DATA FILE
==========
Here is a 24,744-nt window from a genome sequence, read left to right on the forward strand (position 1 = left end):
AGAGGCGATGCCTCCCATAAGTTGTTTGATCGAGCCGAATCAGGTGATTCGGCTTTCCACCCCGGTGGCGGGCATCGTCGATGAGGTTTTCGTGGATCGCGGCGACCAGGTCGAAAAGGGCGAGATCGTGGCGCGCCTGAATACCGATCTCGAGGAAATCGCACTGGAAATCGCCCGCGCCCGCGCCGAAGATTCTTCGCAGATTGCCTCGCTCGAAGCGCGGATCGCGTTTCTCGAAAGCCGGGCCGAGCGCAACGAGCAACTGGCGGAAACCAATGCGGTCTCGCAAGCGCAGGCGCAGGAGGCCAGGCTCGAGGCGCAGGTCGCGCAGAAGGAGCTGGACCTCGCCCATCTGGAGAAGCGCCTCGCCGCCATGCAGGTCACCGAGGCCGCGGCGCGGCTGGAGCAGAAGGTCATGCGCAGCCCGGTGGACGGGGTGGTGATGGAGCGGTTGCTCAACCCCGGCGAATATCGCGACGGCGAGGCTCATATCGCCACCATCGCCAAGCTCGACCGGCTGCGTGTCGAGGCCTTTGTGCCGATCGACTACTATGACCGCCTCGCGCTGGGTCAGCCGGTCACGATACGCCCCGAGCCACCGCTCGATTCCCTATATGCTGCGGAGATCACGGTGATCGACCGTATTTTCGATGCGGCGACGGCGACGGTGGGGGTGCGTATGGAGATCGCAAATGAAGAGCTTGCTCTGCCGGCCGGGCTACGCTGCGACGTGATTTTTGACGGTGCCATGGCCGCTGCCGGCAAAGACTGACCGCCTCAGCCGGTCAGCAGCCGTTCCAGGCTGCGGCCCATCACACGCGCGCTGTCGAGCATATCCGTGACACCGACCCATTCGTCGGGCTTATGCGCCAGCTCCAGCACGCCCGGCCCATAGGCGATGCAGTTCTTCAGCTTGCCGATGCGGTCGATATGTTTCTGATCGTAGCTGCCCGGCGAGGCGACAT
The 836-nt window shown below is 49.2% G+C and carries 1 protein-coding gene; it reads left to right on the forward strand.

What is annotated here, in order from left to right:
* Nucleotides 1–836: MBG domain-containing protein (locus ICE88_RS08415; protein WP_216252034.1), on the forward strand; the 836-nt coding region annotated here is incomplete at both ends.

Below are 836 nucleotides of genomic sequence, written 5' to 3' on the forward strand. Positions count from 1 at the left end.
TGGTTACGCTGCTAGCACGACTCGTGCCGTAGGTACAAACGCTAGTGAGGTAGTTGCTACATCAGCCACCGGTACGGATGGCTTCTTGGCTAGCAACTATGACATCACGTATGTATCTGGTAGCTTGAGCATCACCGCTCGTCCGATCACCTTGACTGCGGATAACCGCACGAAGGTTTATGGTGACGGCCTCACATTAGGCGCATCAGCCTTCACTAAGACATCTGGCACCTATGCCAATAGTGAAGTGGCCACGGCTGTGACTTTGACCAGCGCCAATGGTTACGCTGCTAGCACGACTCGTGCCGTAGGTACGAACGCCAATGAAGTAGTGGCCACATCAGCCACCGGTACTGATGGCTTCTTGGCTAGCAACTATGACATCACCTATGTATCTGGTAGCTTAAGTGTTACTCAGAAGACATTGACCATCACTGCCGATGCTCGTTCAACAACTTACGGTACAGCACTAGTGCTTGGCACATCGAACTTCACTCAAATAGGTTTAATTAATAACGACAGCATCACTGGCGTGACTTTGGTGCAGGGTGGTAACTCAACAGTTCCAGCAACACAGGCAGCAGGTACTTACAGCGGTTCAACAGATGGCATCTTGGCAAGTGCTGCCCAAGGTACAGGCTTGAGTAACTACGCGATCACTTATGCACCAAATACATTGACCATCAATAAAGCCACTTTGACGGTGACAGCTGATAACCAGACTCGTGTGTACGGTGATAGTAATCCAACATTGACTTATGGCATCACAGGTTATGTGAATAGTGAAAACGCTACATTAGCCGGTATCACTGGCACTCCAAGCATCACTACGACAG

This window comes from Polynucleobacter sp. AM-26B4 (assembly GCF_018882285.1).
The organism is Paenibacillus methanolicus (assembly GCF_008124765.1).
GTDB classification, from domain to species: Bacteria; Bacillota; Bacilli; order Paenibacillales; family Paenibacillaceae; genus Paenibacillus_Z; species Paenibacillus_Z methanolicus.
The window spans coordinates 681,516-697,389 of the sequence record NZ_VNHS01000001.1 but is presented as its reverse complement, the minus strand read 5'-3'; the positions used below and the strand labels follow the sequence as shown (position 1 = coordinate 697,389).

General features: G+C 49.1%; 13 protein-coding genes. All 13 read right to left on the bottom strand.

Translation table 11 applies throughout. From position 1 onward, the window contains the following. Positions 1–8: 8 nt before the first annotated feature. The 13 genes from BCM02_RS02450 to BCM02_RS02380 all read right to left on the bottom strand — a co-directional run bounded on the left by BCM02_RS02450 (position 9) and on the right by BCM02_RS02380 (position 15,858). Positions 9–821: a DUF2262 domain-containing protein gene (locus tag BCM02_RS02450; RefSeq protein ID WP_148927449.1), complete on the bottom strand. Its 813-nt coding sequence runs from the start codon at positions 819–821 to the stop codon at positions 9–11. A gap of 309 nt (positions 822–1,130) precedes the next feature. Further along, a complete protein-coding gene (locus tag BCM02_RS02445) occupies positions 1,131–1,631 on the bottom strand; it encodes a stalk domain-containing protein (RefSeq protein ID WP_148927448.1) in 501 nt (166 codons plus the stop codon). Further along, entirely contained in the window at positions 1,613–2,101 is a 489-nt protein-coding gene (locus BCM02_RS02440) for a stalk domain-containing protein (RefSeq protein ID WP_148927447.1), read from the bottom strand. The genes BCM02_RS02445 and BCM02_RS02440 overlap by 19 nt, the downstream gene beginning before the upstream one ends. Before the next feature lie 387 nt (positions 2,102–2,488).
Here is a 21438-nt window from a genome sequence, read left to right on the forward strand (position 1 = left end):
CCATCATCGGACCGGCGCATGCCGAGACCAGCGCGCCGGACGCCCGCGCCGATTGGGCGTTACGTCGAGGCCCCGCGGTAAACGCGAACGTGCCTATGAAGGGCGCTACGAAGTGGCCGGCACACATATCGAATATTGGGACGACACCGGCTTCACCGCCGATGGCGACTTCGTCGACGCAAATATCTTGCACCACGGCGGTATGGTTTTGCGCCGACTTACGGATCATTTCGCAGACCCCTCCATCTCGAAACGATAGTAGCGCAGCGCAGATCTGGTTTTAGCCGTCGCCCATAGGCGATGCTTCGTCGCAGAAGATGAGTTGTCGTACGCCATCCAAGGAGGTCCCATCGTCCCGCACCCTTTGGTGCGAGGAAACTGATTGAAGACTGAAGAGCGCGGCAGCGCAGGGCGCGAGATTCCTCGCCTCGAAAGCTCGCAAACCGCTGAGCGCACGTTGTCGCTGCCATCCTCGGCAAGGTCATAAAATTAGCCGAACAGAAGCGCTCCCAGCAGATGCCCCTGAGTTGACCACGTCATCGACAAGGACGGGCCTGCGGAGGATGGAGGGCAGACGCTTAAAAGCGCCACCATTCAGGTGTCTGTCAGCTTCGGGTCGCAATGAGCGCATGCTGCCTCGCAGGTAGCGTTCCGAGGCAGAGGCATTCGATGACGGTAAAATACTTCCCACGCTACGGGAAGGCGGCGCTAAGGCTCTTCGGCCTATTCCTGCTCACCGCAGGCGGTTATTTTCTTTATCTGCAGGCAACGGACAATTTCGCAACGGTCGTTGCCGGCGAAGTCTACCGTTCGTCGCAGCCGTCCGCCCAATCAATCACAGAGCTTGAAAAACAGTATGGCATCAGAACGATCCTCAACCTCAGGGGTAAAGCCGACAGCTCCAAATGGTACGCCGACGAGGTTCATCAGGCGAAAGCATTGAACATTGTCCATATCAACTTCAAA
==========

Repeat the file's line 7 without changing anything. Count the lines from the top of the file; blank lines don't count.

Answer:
TGGTTACGCTGCTAGCACGACTCGTGCCGTAGGTACAAACGCTAGTGAGGTAGTTGCTACATCAGCCACCGGTACGGATGGCTTCTTGGCTAGCAACTATGACATCACGTATGTATCTGGTAGCTTGAGCATCACCGCTCGTCCGATCACCTTGACTGCGGATAACCGCACGAAGGTTTATGGTGACGGCCTCACATTAGGCGCATCAGCCTTCACTAAGACATCTGGCACCTATGCCAATAGTGAAGTGGCCACGGCTGTGACTTTGACCAGCGCCAATGGTTACGCTGCTAGCACGACTCGTGCCGTAGGTACGAACGCCAATGAAGTAGTGGCCACATCAGCCACCGGTACTGATGGCTTCTTGGCTAGCAACTATGACATCACCTATGTATCTGGTAGCTTAAGTGTTACTCAGAAGACATTGACCATCACTGCCGATGCTCGTTCAACAACTTACGGTACAGCACTAGTGCTTGGCACATCGAACTTCACTCAAATAGGTTTAATTAATAACGACAGCATCACTGGCGTGACTTTGGTGCAGGGTGGTAACTCAACAGTTCCAGCAACACAGGCAGCAGGTACTTACAGCGGTTCAACAGATGGCATCTTGGCAAGTGCTGCCCAAGGTACAGGCTTGAGTAACTACGCGATCACTTATGCACCAAATACATTGACCATCAATAAAGCCACTTTGACGGTGACAGCTGATAACCAGACTCGTGTGTACGGTGATAGTAATCCAACATTGACTTATGGCATCACAGGTTATGTGAATAGTGAAAACGCTACATTAGCCGGTATCACTGGCACTCCAAGCATCACTACGACAG